Getting girls into coding — it’s all about the social

I’m a programmer, and I have a teenage daughter. It seems like a no-brainer that I could get her into coding, but is that really how it went down?

Izzy programming the Bit:Bot

Izzy has always been interested in computer activities. In Kindergarten she scored the class award for Computing, and (as parents) we smiled quietly to ourselves. In her primary school years she got heavily into Minecraft, and as she explored creating mechanisms with Redstone, we could see her interest in computer science ideas (debugging, building complex inter-dependent systems) growing.

We said to ourselves, ‘Job done!’

In Year 6, we arranged a private subscription to Grok Learning for her, because we knew the school was not yet involved, and we were confident we could assist her with the material. She showed some mild interest in the NCSS Challenge that year, but her reaction was largely the classic early-teen, “Yeah, it’s okay”.

Meanwhile, she continued playing computer games like The Sims.

In Year 8 we reminded Izzy again about the NCSS Challenge, wondering whether it might be more approachable to an older child. That year she achieved a perfect score! We were delighted, and so we encouraged her to start thinking about her subject choices for Years 9 and 10 — would she be interested in coding?

Suddenly she opened up with a floodgate of concerns:

  • “What if none of my friends are in the class?”
  • “My friends don’t seem to be interested in coding”
  • “What if there aren’t any girls in the class?”
  • “The other girls are making fun of coding, like it’s for nerds
  • “What if I’m not very good at coding?” (in a small voice)

Some of these we were expecting — especially that there might be a stigma associated with coding. What really took us by surprise was how important having friends in the class was going to be. Izzy wanted to choose Software, but she didn’t want to commit without some support from her social network.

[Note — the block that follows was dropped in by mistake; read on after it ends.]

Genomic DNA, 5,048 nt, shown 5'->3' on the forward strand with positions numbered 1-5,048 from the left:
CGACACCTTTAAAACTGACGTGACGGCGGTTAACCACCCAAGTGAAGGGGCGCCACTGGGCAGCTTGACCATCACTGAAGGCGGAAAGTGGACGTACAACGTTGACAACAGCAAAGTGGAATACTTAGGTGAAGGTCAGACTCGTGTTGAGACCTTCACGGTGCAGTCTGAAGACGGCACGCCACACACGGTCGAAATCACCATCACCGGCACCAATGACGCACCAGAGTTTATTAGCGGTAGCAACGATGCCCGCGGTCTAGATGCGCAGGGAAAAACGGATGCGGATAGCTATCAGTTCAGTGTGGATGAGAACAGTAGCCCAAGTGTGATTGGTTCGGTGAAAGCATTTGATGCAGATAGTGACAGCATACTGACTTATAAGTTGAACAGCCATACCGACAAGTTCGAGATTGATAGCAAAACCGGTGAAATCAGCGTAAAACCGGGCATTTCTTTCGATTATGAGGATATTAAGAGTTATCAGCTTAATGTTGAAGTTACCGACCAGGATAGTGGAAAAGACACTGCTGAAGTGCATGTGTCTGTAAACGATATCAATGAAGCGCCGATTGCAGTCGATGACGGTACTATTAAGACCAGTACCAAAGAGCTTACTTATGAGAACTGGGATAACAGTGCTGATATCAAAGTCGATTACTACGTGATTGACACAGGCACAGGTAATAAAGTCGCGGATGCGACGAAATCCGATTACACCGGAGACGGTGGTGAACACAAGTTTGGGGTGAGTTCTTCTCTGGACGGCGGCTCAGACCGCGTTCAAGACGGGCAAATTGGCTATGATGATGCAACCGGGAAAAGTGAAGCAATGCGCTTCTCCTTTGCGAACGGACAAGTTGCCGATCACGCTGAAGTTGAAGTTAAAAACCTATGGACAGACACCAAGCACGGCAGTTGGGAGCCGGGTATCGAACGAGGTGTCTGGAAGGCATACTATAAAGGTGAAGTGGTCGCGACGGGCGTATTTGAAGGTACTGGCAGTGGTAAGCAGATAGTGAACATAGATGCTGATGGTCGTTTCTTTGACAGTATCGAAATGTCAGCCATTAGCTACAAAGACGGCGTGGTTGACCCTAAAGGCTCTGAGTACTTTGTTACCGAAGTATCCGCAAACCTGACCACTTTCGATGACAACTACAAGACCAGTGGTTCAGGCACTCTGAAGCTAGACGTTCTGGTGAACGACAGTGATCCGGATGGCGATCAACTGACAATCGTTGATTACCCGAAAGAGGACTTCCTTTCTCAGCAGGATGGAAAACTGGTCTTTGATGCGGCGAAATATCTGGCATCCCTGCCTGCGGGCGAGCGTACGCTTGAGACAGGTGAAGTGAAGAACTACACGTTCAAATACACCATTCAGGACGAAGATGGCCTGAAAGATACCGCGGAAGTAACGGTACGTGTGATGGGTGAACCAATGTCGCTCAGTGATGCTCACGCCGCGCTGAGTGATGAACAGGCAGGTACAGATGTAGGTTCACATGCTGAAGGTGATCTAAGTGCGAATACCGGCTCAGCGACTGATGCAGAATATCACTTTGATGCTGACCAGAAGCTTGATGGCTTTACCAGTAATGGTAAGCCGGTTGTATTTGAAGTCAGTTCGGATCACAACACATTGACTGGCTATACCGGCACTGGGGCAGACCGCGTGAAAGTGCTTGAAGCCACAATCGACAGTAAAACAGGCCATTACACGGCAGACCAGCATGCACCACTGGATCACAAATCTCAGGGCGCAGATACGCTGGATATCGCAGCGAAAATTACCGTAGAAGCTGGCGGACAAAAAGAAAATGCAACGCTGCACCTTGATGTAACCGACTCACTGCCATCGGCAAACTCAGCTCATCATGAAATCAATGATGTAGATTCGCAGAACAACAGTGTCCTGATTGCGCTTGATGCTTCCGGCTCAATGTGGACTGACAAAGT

Izzy coding for fun at home

About this time, I came across the Girls Programming Network (GPN). I wanted to give some of my time as a volunteer tutor, and it happened that there was a free workshop coming up at the end of the year. I wondered if Izzy would like to come along with me and attend the workshop?

“Sure,” she said. “Will there be vegetarian pizza?”

So we attended, and it changed everything.

Suddenly Izzy was full of enthusiasm for coding. She was bubbling over with talk about the girls she’d sat with and helped with their code. She had contacts for a couple of girls who were going to take Software as a subject at their school.

She felt validated.

During this one day session, coding in a workshop with other girls, Izzy realised:

  • Coding is just as fun as she thought
  • There were a lot of girls interested in doing it
  • They were all good at it (they decoded secret messages using classical cryptography)
  • She made friends she could contact when she had doubts

The biggest outcome for Izzy from this experience was that she no longer needed to have friends in the class because she felt supported generally by other girls her age. It became the no-brainer to choose Software, and she went on to come top of that class two years in a row (it’s really hard to be a parent and also *not brag about your kids*).

The key lesson I took away from this is that social support is vitally important for girls getting into coding. They need to feel support from their peers, especially other girls. They need to feel like choosing to code is a good choice that other girls respect.
Programming with gadgets like the Bit:Bot has been particularly fun for Izzy

If you have a young girl who might be interested in learning to code — ask yourself if social pressures might be preventing her from stepping up. How can you give her that feeling of support? Share some ideas in the comments below!


If this article resonated with you, give us a clap! If you know a young girl interested in learning to code, check out the GPN and Grok Learning.